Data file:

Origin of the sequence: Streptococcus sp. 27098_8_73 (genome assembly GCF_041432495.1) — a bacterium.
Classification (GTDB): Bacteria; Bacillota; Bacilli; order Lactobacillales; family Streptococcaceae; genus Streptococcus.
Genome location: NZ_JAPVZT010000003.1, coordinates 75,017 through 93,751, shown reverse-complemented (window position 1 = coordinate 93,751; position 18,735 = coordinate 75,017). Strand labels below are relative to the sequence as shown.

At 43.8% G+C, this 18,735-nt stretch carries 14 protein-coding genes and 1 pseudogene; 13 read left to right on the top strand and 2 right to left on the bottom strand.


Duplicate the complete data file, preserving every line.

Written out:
Origin of the sequence: Streptococcus sp. 27098_8_73 (genome assembly GCF_041432495.1) — a bacterium.
Classification (GTDB): Bacteria; Bacillota; Bacilli; order Lactobacillales; family Streptococcaceae; genus Streptococcus.
Genome location: NZ_JAPVZT010000003.1, coordinates 75,017 through 93,751, shown reverse-complemented (window position 1 = coordinate 93,751; position 18,735 = coordinate 75,017). Strand labels below are relative to the sequence as shown.

At 43.8% G+C, this 18,735-nt stretch carries 14 protein-coding genes and 1 pseudogene; 13 read left to right on the top strand and 2 right to left on the bottom strand.